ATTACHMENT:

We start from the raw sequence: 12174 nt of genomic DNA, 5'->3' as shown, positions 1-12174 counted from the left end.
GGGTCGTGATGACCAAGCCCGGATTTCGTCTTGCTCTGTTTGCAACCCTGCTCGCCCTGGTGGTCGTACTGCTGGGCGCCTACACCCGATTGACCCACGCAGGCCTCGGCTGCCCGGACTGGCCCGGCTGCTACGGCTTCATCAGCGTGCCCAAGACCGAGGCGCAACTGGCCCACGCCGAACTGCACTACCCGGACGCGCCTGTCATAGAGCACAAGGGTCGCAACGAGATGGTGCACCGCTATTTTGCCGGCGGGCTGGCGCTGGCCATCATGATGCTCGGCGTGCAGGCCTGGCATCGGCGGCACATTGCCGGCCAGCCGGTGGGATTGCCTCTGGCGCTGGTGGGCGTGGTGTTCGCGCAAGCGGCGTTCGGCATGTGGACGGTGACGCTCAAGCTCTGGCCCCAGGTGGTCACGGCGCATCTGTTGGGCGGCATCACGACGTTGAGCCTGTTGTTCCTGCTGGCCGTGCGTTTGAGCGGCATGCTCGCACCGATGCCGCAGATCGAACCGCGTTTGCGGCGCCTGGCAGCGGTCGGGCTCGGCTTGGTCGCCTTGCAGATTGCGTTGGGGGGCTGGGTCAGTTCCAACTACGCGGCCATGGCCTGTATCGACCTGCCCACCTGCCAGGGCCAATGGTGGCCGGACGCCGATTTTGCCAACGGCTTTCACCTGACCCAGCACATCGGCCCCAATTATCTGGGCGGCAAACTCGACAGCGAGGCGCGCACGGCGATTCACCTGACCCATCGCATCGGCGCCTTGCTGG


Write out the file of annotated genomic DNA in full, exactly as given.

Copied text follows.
We start from the raw sequence: 12174 nt of genomic DNA, 5'->3' as shown, positions 1-12174 counted from the left end.
GGGTCGTGATGACCAAGCCCGGATTTCGTCTTGCTCTGTTTGCAACCCTGCTCGCCCTGGTGGTCGTACTGCTGGGCGCCTACACCCGATTGACCCACGCAGGCCTCGGCTGCCCGGACTGGCCCGGCTGCTACGGCTTCATCAGCGTGCCCAAGACCGAGGCGCAACTGGCCCACGCCGAACTGCACTACCCGGACGCGCCTGTCATAGAGCACAAGGGTCGCAACGAGATGGTGCACCGCTATTTTGCCGGCGGGCTGGCGCTGGCCATCATGATGCTCGGCGTGCAGGCCTGGCATCGGCGGCACATTGCCGGCCAGCCGGTGGGATTGCCTCTGGCGCTGGTGGGCGTGGTGTTCGCGCAAGCGGCGTTCGGCATGTGGACGGTGACGCTCAAGCTCTGGCCCCAGGTGGTCACGGCGCATCTGTTGGGCGGCATCACGACGTTGAGCCTGTTGTTCCTGCTGGCCGTGCGTTTGAGCGGCATGCTCGCACCGATGCCGCAGATCGAACCGCGTTTGCGGCGCCTGGCAGCGGTCGGGCTCGGCTTGGTCGCCTTGCAGATTGCGTTGGGGGGCTGGGTCAGTTCCAACTACGCGGCCATGGCCTGTATCGACCTGCCCACCTGCCAGGGCCAATGGTGGCCGGACGCCGATTTTGCCAACGGCTTTCACCTGACCCAGCACATCGGCCCCAATTATCTGGGCGGCAAACTCGACAGCGAGGCGCGCACGGCGATTCACCTGACCCATCGCATCGGCGCCTTGCTGG